Baby In China Locks iPhone For 47 Years After Pressing Wrong Passcode Repeatedly


A two-year-old in China locked an iPhone for the equivalent of 47 years after entering the wrong passcode repeatedly. To be able to use the iPhone again, the mother would either have to wait the long amount of time or just wipe the phone.

This incident happened back in January.

Wrong Passcode

A two-year-old boy in Shanghai was responsible for locking his mother's iPhone for 47 years. Just pressing the screen caused the passcode screen to appear and he entered it wrong for a while.

His mother, called Lu in the story, says that when she returned to their home, the phone displayed the message saying that it was disabled for 25 million minutes. This could only be possible by repeatedly entering the wrong passcode.

She was told at an Apple store that she could either wait it out for the number of years it says on the phone or just factory reset the phone to be able to use it again. A technician for the Apple store told the South China Morning Post that this isn't the first time that he has seen this, a previous case he worked on had the iPhone locked for over 80 years.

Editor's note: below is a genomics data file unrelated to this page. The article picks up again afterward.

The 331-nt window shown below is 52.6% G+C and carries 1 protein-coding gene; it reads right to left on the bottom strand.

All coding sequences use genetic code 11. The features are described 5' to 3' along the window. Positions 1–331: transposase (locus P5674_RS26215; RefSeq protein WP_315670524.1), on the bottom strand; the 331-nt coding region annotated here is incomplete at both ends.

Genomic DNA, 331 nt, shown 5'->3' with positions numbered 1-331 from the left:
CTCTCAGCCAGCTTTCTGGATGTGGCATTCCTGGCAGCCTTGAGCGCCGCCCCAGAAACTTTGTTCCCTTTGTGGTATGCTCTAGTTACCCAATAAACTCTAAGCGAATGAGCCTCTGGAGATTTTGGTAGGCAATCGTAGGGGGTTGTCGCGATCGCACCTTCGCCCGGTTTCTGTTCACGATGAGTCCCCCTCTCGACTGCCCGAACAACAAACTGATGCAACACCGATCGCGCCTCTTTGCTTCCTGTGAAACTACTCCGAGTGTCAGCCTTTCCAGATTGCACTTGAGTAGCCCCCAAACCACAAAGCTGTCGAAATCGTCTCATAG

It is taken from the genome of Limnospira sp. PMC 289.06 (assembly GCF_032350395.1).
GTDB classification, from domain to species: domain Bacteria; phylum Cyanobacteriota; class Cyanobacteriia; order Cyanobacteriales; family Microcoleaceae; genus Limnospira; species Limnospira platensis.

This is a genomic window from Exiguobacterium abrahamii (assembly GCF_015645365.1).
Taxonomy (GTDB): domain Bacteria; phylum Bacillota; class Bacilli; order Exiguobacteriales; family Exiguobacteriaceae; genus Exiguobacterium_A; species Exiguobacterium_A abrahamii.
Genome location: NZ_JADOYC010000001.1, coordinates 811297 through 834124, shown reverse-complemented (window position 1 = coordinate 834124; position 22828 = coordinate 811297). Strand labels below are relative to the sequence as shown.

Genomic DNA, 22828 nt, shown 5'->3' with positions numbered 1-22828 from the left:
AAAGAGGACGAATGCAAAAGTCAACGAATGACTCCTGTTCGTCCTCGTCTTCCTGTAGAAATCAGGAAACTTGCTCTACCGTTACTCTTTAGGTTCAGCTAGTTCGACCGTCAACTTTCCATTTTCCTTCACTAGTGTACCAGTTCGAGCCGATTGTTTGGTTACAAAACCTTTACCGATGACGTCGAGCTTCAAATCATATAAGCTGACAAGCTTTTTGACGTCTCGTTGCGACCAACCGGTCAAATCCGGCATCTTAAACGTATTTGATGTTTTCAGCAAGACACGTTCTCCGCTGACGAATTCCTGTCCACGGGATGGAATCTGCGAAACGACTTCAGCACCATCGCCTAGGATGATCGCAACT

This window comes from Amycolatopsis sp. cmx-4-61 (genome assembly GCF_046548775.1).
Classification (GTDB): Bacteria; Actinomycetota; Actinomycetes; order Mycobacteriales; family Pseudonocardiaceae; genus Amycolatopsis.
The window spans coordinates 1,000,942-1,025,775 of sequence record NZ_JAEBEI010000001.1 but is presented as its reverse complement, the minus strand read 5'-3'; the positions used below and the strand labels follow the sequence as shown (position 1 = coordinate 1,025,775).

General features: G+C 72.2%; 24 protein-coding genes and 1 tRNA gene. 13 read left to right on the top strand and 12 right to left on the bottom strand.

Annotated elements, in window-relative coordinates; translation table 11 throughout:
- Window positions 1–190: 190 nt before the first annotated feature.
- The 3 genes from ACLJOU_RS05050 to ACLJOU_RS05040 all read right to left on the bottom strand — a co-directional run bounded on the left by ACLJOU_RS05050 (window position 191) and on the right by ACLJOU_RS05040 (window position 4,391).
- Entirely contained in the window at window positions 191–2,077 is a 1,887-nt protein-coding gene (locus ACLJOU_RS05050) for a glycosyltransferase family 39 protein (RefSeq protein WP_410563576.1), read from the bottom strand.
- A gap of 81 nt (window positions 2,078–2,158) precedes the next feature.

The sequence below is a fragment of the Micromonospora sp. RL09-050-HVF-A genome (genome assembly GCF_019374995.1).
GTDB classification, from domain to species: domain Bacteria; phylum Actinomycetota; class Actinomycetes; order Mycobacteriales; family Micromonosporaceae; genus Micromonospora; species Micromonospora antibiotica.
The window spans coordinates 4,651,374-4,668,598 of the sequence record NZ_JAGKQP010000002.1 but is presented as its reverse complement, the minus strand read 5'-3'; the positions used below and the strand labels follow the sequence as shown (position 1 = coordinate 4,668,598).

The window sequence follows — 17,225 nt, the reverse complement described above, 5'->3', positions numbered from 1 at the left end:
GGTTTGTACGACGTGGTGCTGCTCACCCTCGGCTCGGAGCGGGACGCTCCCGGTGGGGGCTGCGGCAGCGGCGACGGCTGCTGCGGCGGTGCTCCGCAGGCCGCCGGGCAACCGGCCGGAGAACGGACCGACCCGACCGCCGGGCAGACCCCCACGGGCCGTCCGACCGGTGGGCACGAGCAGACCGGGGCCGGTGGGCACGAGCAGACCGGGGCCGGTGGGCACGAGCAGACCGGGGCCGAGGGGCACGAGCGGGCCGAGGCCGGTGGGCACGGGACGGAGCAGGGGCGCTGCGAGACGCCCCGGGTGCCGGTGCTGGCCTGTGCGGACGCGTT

"I couldn't really wait for 47 years and tell my grandchild it was your father's mistake," said Lu about the iPhone.

This started a debate in China about when it is acceptable to give children mobile devices.

Screen Time For Children

Given the rapid change of the way that media is consumed in the last two decades, doctors have had to change their guidelines for the amount of acceptable screen time for children. Previous recommendations had a limit of no more than two hours in front of the television for children over the age of 2.

New guidelines had to be written by the American Academy of Pediatrics to outline this shift. The new guidelines identify screen time as time spent using various devices for entertainment purposes. Using devices for homework doesn't count towards screen time.

Its new recommendation became one hour of screen time per day for children age 2 to 5. Children over 6 would have to use devices at their parent's discretion. For the youngest children, infants 18 months and younger, it was recommended that they shouldn't get exposed to digital media.

Banning digital media from the lives of young children is important for brain development and connections between the parent and child. Neglecting attention away from children can be detrimental to their development.

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